Jane Austen's "Emma" gets a lively, candy-colored update at a '90s Beverly Hills high school. Bubbly Cher Horowitz is pretty, popular, and rich, and she's confident that she knows best. She decides to elevate one of her classmates to her level of popularity and do some matchmaking, but all her good intentions keep backfiring. As she works to correct her mistakes, she also discovers a few things about herself — and her own heart. Immensely quotable and fun, "Clueless" is a charming coming-of-age story, a clever Austenian remake, a portrait of a time and place, and a sweet romantic comedy. Who could ask for more?

  • Starring: Alicia Silverstone, Stacey Dash, Brittany Murphy

  • Director: Amy Heckerling

  • Year: 1995

  • Runtime: 97 minutes

  • Rating: PG-13

  • Rotten Tomatoes score: 81%

The Maltese Falcon

Hard-boiled private eye Sam Spade's partner, Archer, is murdered after taking on a seemingly mundane case. Ruth Wonderly, who hired him, reveals herself to really be a woman named Brigid O'Shaughnessy: She's not on the up-and-up, but she promises she's innocent. Spade can't trust her, but he also can't help starting to fall for her as he tries to solve his partner's murder. He follows the clues to discover a group of criminals all struggling to get hold of the legendary Maltese Falcon, a priceless jewel-encrusted bird sculpture. With a legendarily ruthless detective and some unusually charismatic — if dangerous — criminals and with more than its fair share of memorable dialogue, "The Maltese Falcon" soars high.

  • Starring: Humphrey Bogart, Mary Astor, Gladys George

  • Director: John Huston

  • Year: 1941

  • Runtime: 101 minutes

  • Rating: NR

  • Rotten Tomatoes score: 100%

It Happened One Night

Ellie's elopement has gone horribly wrong. Her father thinks her new husband is only in it for the money (he's right) and he wants to keep them apart. The rebellious Ellie decides to get back to her husband by hook or by crook — and in the process, she meets a between-jobs reporter, Peter, who sees her story as an opportunity to restart his career. They start traveling together, but during all their madcap misadventures, they start falling in love. Soon, the flimsy "Wall of Jericho" sheet separating the beds in their shared room won't be enough to keep them apart.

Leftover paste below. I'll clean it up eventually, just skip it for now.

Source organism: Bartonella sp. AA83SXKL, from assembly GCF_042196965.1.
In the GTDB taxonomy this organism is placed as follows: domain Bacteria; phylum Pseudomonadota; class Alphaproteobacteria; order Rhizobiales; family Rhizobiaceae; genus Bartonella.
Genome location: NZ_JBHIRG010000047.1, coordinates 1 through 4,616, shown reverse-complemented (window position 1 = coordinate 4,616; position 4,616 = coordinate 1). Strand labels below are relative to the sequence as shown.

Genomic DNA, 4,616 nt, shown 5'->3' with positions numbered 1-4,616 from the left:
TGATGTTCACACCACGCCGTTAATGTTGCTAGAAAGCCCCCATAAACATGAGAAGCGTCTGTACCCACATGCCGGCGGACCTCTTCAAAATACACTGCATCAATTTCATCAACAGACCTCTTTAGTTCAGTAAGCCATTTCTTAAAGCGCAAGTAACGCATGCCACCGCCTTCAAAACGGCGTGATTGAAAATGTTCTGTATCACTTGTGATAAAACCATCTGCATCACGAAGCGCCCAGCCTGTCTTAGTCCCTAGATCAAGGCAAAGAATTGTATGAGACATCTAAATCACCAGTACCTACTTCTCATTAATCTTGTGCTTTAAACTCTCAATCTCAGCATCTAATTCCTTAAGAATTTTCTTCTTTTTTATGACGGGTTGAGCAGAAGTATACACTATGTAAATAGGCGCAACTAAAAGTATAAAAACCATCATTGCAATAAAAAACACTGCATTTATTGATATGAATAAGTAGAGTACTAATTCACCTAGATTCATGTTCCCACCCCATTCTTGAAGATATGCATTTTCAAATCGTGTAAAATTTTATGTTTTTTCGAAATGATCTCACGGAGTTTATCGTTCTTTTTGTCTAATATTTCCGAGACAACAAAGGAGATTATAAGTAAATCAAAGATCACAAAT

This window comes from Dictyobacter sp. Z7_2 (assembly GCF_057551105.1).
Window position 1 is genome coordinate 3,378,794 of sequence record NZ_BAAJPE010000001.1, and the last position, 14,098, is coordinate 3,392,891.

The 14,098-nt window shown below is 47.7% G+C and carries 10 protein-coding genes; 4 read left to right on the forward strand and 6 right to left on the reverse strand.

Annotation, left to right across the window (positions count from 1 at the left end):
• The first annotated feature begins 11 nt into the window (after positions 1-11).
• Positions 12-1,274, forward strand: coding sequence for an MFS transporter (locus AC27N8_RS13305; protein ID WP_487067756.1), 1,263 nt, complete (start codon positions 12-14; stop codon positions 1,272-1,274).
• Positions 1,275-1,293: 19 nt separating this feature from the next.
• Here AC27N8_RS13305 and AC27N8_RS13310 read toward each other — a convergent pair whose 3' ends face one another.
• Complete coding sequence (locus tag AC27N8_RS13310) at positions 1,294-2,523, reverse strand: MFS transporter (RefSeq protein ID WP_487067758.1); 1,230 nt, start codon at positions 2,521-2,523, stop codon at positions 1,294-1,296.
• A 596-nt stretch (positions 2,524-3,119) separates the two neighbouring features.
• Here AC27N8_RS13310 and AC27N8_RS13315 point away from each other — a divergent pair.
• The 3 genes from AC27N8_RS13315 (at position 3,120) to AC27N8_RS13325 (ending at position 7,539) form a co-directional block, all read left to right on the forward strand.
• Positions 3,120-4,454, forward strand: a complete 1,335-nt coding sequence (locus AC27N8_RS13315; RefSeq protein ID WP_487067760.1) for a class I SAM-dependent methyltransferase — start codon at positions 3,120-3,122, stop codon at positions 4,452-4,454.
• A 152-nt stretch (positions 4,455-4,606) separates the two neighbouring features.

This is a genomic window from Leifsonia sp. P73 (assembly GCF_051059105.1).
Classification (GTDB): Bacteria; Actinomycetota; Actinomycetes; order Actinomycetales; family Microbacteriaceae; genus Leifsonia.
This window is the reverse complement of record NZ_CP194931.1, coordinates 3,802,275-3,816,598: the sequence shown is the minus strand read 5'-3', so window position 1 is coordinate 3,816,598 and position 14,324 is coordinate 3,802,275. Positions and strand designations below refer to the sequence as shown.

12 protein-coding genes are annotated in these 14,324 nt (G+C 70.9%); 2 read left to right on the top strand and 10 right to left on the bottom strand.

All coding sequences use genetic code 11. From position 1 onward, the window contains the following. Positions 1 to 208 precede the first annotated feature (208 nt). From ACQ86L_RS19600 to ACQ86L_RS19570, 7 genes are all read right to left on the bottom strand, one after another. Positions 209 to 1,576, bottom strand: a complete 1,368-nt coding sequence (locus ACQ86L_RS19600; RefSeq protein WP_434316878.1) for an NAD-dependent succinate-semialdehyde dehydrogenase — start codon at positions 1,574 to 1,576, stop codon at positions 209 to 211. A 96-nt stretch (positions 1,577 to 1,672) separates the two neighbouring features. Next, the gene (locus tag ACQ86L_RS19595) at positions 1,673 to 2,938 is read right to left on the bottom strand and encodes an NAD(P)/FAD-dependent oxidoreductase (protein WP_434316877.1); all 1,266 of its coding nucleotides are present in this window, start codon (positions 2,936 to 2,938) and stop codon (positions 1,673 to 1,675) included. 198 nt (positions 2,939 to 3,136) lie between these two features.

• Starring: Clark Gable, Claudette Colbert, Walter Connolly

  • Director: Frank Capra

  • Year: 1934

  • Runtime: 105 minutes

  • Rating: NR

  • Rotten Tomatoes score: 99%

Shaun of the Dead

Zombie movies don't come any funnier than "Shaun of the Dead," and comedies don't come any tenser or gorier. Shaun is a slacker whose inability to do anything more than coast through life has just led to his breakup with his longtime girlfriend, Liz. And then zombies start attacking, which only makes the breakup pain worse. Together with his hilarious — but even more unreliable — best friend Ed, Shaun has to step up to help the people he loves survive the zombie apocalypse. Even if it does ultimately mean still going to the pub. (It's a secure location!) The result is a perfect genre-bender that's as hilarious as it is horrifying.

  • Starring: Simon Pegg, Nick Frost, Kate Ashfield

  • Director: Edgar Wright

  • Year: 2004

  • Runtime: 99 minutes

  • Rating: R

  • Rotten Tomatoes score: 92%

Zodiac

The real-life Zodiac murders get an almost documentary-like treatment in this stunning, eerie, and coolly depicted film. Newspaper cartoonist Robert Graysmith finds himself sucked into the Zodiac case when his paper starts receiving the killer's encrypted letters. His obsession warps his life, but it also draws him closer — he thinks — to unraveling the truth. We also take a panoramic view of the killings and their investigations, checking in on all the people affected (and sometimes shattered) by the killings and following Inspector Dave Toschi as he struggles to put the pieces together. The procedural details here are excellent and engrossing, making the hunt for the Zodiac hypnotic even as the film hews to the case's actual lack of a firm, official resolution.

  • Starring: Jake Gyllenhaal, Mark Ruffalo, Robert Downey Jr.

  • Director: David Fincher

  • Year: 2007

  • Runtime: 157 minutes

  • Rating: R

  • Rotten Tomatoes score: 89%

Memento